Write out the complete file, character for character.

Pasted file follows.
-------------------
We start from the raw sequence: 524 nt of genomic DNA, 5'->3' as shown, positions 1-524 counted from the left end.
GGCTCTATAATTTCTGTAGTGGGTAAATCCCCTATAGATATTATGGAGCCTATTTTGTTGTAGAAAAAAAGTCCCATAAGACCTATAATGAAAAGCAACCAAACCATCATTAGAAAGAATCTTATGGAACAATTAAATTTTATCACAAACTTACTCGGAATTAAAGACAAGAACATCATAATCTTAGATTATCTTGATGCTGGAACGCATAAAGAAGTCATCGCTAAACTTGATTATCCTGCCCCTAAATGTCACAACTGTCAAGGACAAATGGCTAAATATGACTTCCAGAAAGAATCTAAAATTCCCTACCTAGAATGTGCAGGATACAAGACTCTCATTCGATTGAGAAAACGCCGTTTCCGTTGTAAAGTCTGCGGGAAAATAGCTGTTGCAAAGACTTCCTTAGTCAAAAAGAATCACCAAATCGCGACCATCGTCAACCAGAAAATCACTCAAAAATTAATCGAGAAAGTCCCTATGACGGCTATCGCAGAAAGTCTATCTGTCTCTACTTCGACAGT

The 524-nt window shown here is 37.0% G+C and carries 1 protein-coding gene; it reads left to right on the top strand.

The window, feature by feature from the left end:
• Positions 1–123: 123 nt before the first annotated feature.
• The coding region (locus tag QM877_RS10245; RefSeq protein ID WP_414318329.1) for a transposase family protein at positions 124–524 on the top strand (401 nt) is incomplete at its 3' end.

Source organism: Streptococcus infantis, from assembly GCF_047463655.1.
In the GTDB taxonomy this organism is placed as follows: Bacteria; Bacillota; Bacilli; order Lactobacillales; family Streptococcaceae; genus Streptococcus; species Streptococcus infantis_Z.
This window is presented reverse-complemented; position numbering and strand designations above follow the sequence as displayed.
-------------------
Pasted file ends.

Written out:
We start from the raw sequence: 524 nt of genomic DNA, 5'->3' as shown, positions 1-524 counted from the left end.
GGCTCTATAATTTCTGTAGTGGGTAAATCCCCTATAGATATTATGGAGCCTATTTTGTTGTAGAAAAAAAGTCCCATAAGACCTATAATGAAAAGCAACCAAACCATCATTAGAAAGAATCTTATGGAACAATTAAATTTTATCACAAACTTACTCGGAATTAAAGACAAGAACATCATAATCTTAGATTATCTTGATGCTGGAACGCATAAAGAAGTCATCGCTAAACTTGATTATCCTGCCCCTAAATGTCACAACTGTCAAGGACAAATGGCTAAATATGACTTCCAGAAAGAATCTAAAATTCCCTACCTAGAATGTGCAGGATACAAGACTCTCATTCGATTGAGAAAACGCCGTTTCCGTTGTAAAGTCTGCGGGAAAATAGCTGTTGCAAAGACTTCCTTAGTCAAAAAGAATCACCAAATCGCGACCATCGTCAACCAGAAAATCACTCAAAAATTAATCGAGAAAGTCCCTATGACGGCTATCGCAGAAAGTCTATCTGTCTCTACTTCGACAGT

The 524-nt window shown here is 37.0% G+C and carries 1 protein-coding gene; it reads left to right on the top strand.

The window, feature by feature from the left end:
• Positions 1–123: 123 nt before the first annotated feature.
• The coding region (locus tag QM877_RS10245; RefSeq protein ID WP_414318329.1) for a transposase family protein at positions 124–524 on the top strand (401 nt) is incomplete at its 3' end.

Source organism: Streptococcus infantis, from assembly GCF_047463655.1.
In the GTDB taxonomy this organism is placed as follows: Bacteria; Bacillota; Bacilli; order Lactobacillales; family Streptococcaceae; genus Streptococcus; species Streptococcus infantis_Z.
This window is presented reverse-complemented; position numbering and strand designations above follow the sequence as displayed.